It was the amount she was short. Another two-hundred credit. The ticket was spit out towards her. It came loose when she touched it, and the change tumbled out afterward.
She seized it and ran. She felt the man behind her pressing close, anxious for his own chance at the machine, but she twisted out from before him and did not look behind.
Yet there was nowhere to run. They were all her enemies.
Without quite realizing it, she was watching the gigantic, glowing signs that puffed into the air: Steffani, Anacreon, Fermus- There was even one that ballooned, Terminus, and she longed for it, but did not dare-
For a trifling sum, she could have hired a notifier which could have been set for any destination she cared and which would, when placed in her purse, make itself heard only to her, fifteen minutes before take-off time. But such devices are for people who are reasonably secure, however; who can pause to think of them.
And then, attempting to look both ways simultaneously, she ran head-on into a soft abdomen. She felt the startled outbreath and grunt, and a hand come down on her arm. She writhed desperately but lacked breath to do more than mew a bit in the back of her throat.
Her captor held her firmly and waited. Slowly, he came into focus for her and she managed to look at him. He was rather plump and rather short. His hair was white and copious, being brushed back to give a pompadour effect that looked strangely incongruous above a round and ruddy face that shrieked its peasant origin.
“What’s the matter?” he said finally, with a frank and twinkling curiosity. “You look scared.”
“Sorry,” muttered Arcadia in a frenzy. “I’ve got to go. Pardon me.”
But he disregarded that entirely, and said, “Watch out, little girl. You’ll drop your ticket.” And he lifted it from her resistless white fingers and looked at it with every evidence of satisfaction.
“I thought so,” he said, and then bawled in bull-like tones, “Mommuh!”
A woman was instantly at his side, somewhat more short, somewhat more round, somewhat more ruddy. She wound a finger about a stray gray lock to shove it beneath a well-outmoded hat.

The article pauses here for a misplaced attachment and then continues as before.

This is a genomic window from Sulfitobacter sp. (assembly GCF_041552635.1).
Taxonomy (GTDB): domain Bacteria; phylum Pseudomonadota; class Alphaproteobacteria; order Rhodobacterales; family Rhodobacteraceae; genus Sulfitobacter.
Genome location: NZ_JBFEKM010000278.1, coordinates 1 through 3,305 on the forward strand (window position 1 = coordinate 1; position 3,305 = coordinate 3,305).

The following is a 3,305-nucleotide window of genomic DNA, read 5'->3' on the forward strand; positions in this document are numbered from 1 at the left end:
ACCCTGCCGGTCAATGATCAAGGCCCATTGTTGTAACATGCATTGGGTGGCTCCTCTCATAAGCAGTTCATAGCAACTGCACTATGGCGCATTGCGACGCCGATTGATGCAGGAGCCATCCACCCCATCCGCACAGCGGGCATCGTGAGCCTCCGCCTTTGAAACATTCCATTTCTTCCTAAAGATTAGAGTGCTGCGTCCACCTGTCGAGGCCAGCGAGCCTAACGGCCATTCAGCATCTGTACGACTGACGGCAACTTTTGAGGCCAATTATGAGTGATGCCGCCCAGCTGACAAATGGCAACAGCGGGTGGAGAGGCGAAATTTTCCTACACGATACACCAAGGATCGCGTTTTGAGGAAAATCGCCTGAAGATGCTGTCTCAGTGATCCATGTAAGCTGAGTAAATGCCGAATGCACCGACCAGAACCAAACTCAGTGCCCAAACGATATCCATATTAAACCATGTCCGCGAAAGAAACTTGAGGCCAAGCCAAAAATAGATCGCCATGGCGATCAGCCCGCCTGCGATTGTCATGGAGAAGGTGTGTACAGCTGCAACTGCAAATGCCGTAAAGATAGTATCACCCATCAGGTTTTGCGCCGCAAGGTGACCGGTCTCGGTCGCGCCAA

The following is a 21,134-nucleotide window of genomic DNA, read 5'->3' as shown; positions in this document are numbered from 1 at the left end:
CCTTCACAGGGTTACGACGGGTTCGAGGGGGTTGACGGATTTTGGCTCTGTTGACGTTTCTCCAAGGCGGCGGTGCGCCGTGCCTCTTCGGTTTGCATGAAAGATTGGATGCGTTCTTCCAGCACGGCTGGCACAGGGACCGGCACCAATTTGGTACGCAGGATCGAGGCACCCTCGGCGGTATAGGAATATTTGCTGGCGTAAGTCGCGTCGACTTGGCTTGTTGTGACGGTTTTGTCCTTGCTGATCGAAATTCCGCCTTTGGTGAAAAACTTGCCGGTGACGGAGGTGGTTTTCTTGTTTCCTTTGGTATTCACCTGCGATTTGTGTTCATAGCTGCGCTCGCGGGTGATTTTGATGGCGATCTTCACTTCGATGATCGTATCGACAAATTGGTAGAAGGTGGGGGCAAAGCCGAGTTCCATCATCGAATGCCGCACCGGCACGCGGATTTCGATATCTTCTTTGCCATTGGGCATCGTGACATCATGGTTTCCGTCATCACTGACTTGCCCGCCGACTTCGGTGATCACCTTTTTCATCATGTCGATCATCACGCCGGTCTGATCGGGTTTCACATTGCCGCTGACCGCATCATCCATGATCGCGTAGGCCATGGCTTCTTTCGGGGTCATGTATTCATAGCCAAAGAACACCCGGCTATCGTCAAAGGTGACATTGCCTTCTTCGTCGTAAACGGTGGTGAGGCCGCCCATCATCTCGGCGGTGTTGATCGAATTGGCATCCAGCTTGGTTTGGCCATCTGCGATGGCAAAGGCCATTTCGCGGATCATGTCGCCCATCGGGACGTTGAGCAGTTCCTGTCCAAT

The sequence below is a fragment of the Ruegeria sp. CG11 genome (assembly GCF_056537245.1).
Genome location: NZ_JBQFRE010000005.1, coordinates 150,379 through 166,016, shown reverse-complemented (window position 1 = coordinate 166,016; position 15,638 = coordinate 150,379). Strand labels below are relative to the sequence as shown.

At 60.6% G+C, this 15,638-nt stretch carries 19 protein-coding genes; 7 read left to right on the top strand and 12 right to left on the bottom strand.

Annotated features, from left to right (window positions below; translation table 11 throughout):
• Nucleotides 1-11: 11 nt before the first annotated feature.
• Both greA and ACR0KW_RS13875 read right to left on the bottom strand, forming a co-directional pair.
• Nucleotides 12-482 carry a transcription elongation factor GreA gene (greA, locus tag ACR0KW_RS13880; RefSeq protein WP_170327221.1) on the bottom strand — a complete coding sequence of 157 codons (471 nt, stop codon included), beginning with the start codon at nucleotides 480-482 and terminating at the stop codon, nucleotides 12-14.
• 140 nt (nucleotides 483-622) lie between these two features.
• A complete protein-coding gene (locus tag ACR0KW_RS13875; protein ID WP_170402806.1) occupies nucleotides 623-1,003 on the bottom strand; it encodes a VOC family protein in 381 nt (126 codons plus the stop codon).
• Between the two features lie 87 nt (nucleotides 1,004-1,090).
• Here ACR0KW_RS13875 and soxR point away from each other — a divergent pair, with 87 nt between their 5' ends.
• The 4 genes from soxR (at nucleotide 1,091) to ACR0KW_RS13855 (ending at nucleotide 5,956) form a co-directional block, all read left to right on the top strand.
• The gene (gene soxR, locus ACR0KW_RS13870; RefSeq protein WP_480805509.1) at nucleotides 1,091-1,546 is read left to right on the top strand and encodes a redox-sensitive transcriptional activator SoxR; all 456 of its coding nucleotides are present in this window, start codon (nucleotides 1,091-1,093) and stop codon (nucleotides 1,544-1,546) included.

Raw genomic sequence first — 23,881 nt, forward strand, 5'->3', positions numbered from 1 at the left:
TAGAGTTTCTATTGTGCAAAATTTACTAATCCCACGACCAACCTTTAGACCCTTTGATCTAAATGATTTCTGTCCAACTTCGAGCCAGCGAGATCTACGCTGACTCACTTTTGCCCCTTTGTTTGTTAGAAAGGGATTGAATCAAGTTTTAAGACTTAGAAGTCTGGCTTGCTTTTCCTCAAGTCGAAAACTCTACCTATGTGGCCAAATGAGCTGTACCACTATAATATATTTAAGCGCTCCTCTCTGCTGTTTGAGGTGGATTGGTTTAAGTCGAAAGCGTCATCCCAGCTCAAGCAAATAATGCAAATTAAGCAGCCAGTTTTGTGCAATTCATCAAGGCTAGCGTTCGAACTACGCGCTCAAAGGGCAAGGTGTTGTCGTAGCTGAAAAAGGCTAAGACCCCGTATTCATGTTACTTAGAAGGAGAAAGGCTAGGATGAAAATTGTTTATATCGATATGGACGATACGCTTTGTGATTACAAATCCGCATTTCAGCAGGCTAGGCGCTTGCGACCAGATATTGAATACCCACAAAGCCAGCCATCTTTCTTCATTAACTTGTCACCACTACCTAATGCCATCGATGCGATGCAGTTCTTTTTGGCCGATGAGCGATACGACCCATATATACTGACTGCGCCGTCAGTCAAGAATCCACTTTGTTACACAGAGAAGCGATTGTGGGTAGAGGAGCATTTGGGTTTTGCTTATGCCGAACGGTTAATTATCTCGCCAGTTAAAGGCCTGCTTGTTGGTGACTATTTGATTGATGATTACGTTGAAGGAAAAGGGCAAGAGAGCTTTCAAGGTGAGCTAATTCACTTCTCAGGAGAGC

“Pappa,” she said, reprovingly, “why do you shout in a crowd like that? People look at you like you were crazy. Do you think you are on the farm?”
And she smiled sunnily at the unresponsive Arcadia, and added, “He has manners like a bear.” Then, sharply, “Pappa, let go the little girl. What are you doing?”
But Pappa simply waved the ticket at her. “Look,” he said, “she’s going to Trantor.”
Mamma’s face was a sudden beam, “You’re from Trantor? Let go her arm, I say, Pappa.” She turned the overstuffed valise she was carrying onto its side and forced Arcadia to sit down with a gentle but unrelenting pressure. “Sit down,” she said, “and rest your little feet. It will be no ship yet for an hour and the benches are crowded with sleeping loafers. You are from Trantor?”
Arcadia drew a deep breath and gave in. Huskily, she said, “I was born there.”
And Mamma clapped her hands gleefully, “One month we’ve been here and till now we met nobody from home. This is very nice. Your parents-” she looked about vaguely.
“I’m not with my parents,” Arcadia said, carefully.
“All alone? A little girl like you?” Mamma was at once a blend of indignation and sympathy, “How does that come to be?”
“Mamma,” Pappa plucked at her sleeve, “let me tell you. There’s something wrong. I think she’s frightened.” His voice, though obviously intended for a whisper was quite plainly audible to Arcadia. “She was running – I was watching her – and not looking where she was going. Before I could step out of the way, she bumped into me. And you know what? I think she’s in trouble.”
“So shut your mouth, Pappa. Into you, anybody could bump.” But she joined Arcadia on the valise, which creaked wearily under the added weight and put an arm about the girl’s trembling shoulder. “You’re running away from somebody, sweetheart? Don’t be afraid to tell me. III help you.”